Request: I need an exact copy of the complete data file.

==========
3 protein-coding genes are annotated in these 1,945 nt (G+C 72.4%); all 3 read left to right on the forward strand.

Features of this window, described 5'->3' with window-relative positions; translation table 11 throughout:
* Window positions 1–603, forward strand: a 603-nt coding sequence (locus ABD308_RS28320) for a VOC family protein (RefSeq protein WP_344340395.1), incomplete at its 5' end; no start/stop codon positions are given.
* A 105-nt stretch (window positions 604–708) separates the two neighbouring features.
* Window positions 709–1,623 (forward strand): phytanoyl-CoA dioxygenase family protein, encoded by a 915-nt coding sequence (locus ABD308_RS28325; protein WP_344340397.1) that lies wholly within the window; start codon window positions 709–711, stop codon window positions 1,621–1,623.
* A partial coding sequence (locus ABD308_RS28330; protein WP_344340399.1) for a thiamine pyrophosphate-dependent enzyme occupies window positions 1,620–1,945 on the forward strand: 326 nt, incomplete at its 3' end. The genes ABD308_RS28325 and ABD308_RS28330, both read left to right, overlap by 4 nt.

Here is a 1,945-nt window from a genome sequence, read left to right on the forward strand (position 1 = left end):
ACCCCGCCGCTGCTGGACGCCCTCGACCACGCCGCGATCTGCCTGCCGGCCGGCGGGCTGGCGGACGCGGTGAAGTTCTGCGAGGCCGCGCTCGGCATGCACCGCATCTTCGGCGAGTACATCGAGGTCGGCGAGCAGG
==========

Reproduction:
3 protein-coding genes are annotated in these 1,945 nt (G+C 72.4%); all 3 read left to right on the forward strand.

Features of this window, described 5'->3' with window-relative positions; translation table 11 throughout:
* Window positions 1–603, forward strand: a 603-nt coding sequence (locus ABD308_RS28320) for a VOC family protein (RefSeq protein WP_344340395.1), incomplete at its 5' end; no start/stop codon positions are given.
* A 105-nt stretch (window positions 604–708) separates the two neighbouring features.
* Window positions 709–1,623 (forward strand): phytanoyl-CoA dioxygenase family protein, encoded by a 915-nt coding sequence (locus ABD308_RS28325; protein WP_344340397.1) that lies wholly within the window; start codon window positions 709–711, stop codon window positions 1,621–1,623.
* A partial coding sequence (locus ABD308_RS28330; protein WP_344340399.1) for a thiamine pyrophosphate-dependent enzyme occupies window positions 1,620–1,945 on the forward strand: 326 nt, incomplete at its 3' end. The genes ABD308_RS28325 and ABD308_RS28330, both read left to right, overlap by 4 nt.

Here is a 1,945-nt window from a genome sequence, read left to right on the forward strand (position 1 = left end):
ACCCCGCCGCTGCTGGACGCCCTCGACCACGCCGCGATCTGCCTGCCGGCCGGCGGGCTGGCGGACGCGGTGAAGTTCTGCGAGGCCGCGCTCGGCATGCACCGCATCTTCGGCGAGTACATCGAGGTCGGCGAGCAGG